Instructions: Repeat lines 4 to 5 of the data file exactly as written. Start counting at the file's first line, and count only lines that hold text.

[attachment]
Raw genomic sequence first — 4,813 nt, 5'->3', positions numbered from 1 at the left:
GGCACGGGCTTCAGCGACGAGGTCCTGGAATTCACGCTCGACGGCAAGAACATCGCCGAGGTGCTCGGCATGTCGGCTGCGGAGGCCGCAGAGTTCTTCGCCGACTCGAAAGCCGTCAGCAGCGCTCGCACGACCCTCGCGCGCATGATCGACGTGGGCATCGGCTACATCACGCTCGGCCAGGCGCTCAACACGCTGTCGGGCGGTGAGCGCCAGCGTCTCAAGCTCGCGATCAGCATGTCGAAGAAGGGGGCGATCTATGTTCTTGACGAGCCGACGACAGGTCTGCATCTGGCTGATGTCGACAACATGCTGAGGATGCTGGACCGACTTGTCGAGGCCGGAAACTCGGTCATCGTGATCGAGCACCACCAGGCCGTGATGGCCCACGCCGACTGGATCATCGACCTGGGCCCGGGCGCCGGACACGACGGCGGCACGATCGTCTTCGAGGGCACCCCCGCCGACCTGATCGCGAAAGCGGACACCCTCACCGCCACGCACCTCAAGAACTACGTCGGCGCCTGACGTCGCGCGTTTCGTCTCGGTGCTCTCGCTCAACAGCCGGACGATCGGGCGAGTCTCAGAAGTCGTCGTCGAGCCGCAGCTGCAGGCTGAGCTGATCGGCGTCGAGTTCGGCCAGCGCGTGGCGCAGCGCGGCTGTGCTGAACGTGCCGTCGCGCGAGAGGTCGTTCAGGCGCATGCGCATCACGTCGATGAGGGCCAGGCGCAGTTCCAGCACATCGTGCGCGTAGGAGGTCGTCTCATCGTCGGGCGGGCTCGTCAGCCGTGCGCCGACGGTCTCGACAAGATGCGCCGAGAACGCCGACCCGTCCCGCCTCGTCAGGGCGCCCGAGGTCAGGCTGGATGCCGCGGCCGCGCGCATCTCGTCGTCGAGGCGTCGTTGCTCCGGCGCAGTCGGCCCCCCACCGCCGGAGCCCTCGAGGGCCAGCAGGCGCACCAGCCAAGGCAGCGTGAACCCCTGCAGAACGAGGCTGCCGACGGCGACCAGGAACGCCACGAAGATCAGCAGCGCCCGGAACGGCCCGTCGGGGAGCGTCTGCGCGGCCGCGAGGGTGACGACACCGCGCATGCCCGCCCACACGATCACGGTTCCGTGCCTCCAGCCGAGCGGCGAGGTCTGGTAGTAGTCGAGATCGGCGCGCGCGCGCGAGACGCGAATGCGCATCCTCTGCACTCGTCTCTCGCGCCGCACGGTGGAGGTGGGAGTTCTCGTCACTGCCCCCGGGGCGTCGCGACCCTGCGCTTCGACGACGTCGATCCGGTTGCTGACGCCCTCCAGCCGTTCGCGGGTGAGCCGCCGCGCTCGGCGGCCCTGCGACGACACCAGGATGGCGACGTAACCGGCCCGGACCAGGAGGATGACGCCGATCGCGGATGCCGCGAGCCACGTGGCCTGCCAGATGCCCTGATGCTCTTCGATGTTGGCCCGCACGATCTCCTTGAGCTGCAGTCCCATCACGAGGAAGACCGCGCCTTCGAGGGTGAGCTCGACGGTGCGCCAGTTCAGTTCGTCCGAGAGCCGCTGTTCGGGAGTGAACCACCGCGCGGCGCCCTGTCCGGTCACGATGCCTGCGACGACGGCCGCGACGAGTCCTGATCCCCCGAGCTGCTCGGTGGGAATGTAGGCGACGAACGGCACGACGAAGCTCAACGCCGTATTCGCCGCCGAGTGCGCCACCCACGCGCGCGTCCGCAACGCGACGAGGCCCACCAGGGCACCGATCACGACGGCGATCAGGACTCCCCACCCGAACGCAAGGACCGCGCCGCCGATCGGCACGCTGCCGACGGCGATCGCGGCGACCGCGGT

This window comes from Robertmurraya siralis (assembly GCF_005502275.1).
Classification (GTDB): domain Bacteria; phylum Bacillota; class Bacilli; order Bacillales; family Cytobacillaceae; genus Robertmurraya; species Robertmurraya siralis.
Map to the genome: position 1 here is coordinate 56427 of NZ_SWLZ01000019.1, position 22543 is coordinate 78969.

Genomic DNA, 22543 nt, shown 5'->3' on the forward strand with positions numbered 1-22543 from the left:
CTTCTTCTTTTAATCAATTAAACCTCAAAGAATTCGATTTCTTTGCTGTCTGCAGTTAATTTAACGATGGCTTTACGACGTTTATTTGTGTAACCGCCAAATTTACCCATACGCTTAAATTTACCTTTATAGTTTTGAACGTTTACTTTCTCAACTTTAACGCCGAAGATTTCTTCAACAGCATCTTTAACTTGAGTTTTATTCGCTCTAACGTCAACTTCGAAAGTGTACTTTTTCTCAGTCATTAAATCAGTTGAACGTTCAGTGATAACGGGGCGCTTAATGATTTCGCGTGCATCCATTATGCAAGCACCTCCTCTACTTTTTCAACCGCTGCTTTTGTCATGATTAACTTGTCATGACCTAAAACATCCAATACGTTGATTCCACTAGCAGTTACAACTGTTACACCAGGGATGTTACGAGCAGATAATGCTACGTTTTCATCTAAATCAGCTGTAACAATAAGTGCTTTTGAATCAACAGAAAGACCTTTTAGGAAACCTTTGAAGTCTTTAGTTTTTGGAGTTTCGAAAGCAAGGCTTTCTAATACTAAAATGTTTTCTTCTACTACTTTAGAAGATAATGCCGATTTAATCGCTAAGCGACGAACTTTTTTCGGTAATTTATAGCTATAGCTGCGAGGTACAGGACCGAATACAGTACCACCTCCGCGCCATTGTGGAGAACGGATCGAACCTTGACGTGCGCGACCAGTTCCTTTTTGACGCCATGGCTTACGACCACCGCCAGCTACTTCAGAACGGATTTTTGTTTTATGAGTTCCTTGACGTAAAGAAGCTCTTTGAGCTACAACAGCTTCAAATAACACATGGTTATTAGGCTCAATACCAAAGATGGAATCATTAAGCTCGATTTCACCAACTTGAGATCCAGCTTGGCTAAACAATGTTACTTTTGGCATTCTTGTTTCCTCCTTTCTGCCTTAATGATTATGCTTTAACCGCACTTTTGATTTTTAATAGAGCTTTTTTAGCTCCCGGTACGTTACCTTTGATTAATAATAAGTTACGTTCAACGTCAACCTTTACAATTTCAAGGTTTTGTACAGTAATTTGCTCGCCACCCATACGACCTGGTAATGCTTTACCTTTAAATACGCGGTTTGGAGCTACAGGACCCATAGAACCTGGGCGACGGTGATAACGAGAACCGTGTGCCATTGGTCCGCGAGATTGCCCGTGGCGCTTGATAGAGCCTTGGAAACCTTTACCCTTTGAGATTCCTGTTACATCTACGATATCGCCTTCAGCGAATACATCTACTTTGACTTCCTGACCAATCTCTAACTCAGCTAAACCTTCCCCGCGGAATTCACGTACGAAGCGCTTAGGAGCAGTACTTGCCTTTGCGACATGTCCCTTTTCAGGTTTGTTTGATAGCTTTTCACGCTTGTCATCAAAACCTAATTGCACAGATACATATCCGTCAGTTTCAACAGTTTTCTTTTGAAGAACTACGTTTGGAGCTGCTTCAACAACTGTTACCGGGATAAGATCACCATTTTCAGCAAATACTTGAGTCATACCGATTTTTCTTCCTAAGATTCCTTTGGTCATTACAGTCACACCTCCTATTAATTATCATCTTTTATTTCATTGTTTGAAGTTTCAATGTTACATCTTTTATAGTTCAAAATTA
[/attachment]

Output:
Classification (GTDB): domain Bacteria; phylum Bacillota; class Bacilli; order Bacillales; family Cytobacillaceae; genus Robertmurraya; species Robertmurraya siralis.
Map to the genome: position 1 here is coordinate 56427 of NZ_SWLZ01000019.1, position 22543 is coordinate 78969.